“I guess you’ll have to look sharp, then.” Mr. Coulson remarked. “Do you see the time?”
Vanderpole glanced at the clock and whistled softly to himself.
“Tell you what!” he exclaimed, “I’ll write a note to one of the friends I’ve got to meet, and leave it here. Boy,” he added, turning to a page boy, “get me a taxi as quick as you can.”
The boy ran out into the Strand, and Vanderpole, sitting down at the table, wrote a few lines, which he sealed and addressed and handed to one of the reception clerks. Then he shook hands with Coulson and threw himself into a corner of the cab which was waiting.
“Drive down the Brompton Road,” he said to the man. “I’ll direct you later.”
It was a quarter past seven when he left the hotel. At half past a policeman held up his hand and stopped the taxi, to the driver’s great astonishment, as he was driving slowly across Melbourne Square, Kensington.
“What’s the matter?” the man asked. “You can’t say I was exceeding my speed limit.”
The policeman scarcely noticed him. His head was already through the cab window.
“Where did you take your fare up?” he asked quickly.
“Savoy Hotel,” the man answered. “What’s wrong with him?”
The policeman opened the door of the cab and stepped in.
“Never you mind about that,” he said. “Drive to the South Kensington police station as quick as you can.”
Seated upon a roomy lounge in the foyer of the Savoy were three women who attracted more than an average amount of attention from the passers-by. In the middle was the Duchess of Devenham, erect, stately, and with a figure which was still irreproachable notwithstanding her white hair. On one side sat her daughter, Lady Grace Redford, tall, fair, and comely; on the other, Miss Penelope Morse. The two girls were amusing themselves, watching the people; their chaperon had her eye upon the clock.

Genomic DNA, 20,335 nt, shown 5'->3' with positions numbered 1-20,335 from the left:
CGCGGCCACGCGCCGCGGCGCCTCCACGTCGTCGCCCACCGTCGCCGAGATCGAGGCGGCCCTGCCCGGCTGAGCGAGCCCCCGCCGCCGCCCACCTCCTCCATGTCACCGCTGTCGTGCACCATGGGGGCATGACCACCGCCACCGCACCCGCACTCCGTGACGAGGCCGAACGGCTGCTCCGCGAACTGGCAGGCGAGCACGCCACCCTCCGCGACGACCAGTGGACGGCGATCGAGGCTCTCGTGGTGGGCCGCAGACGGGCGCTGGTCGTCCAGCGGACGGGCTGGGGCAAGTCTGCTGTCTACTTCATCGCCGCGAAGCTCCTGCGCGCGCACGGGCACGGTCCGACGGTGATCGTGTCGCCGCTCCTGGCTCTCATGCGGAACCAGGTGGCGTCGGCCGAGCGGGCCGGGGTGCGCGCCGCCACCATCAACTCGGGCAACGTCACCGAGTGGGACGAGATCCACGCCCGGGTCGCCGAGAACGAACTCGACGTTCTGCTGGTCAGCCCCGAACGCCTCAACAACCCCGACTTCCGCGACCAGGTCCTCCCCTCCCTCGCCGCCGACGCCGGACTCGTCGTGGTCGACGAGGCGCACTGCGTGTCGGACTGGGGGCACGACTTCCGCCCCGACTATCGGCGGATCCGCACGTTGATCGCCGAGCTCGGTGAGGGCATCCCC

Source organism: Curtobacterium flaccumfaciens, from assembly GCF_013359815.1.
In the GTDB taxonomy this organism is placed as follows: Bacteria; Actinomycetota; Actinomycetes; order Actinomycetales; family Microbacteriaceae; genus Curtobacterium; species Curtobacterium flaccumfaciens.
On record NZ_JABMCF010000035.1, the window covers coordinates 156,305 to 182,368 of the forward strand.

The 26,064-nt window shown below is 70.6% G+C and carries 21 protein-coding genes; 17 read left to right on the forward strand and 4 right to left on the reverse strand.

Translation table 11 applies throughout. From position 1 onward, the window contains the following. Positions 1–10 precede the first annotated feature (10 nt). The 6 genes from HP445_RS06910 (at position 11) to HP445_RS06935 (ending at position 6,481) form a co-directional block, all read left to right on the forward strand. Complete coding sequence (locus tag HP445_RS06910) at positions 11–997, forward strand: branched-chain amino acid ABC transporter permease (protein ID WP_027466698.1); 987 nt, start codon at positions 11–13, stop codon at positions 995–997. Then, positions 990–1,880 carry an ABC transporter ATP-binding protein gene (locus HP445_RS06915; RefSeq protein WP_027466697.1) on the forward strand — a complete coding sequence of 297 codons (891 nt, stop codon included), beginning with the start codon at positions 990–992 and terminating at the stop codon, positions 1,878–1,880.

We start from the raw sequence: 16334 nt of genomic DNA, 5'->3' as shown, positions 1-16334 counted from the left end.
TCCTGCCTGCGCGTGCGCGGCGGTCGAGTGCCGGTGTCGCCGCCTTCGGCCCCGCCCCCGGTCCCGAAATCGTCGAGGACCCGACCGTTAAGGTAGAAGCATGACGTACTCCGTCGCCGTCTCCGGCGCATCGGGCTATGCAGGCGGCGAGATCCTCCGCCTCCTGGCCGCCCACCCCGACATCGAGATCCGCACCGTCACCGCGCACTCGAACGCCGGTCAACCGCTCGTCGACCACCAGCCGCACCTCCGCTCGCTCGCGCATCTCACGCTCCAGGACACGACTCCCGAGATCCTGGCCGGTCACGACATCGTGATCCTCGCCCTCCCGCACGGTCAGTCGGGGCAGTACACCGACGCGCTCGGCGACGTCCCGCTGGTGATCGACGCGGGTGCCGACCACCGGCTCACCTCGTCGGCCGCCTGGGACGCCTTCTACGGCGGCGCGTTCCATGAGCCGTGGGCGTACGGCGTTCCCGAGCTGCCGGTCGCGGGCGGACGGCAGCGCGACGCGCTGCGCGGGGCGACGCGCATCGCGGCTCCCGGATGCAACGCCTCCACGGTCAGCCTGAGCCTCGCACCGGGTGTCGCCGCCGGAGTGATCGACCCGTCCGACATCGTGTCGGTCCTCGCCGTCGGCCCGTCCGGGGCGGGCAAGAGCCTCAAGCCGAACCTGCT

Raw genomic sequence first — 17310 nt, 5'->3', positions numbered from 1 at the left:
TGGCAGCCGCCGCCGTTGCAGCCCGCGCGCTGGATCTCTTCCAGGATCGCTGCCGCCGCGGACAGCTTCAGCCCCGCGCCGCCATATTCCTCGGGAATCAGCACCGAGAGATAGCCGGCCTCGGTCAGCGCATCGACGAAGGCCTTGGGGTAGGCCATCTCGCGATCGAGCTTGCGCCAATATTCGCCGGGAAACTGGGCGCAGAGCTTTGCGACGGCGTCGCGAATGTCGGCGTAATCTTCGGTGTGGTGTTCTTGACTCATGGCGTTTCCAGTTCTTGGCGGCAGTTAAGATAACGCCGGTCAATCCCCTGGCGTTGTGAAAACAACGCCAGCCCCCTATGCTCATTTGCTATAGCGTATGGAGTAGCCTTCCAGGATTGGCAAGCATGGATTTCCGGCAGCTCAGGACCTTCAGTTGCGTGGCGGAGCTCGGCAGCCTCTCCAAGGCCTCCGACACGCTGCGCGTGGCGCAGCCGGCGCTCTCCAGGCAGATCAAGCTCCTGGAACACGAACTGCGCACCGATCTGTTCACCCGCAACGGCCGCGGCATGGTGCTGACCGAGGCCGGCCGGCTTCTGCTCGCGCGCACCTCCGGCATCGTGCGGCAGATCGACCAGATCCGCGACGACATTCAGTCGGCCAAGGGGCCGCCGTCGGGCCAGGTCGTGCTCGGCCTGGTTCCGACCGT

“To dine at half-past seven,” the Duchess remarked, as she looked around the entresol of the great restaurant through her lorgnettes, “is certainly a little trying for one’s temper and for one’s digestion, but so long as those men accepted, I certainly think they ought to have been here. They know that the play begins at a quarter to nine.”
“It isn’t like Dicky Vanderpole in the least,” Penelope said. “Since he began to tread the devious paths of diplomacy, he has brought exactness in the small things of life down to a fine art.”
“He isn’t half so much fun as he used to be,” Lady Grace declared.
“Fun!” Penelope exclaimed. “Sometimes I think that I never knew a more trying person.”
“I have never known the Prince unpunctual,” the Duchess murmured. “I consider him absolutely the best-mannered young man I know.”
Lady Grace smiled, and glanced at Penelope.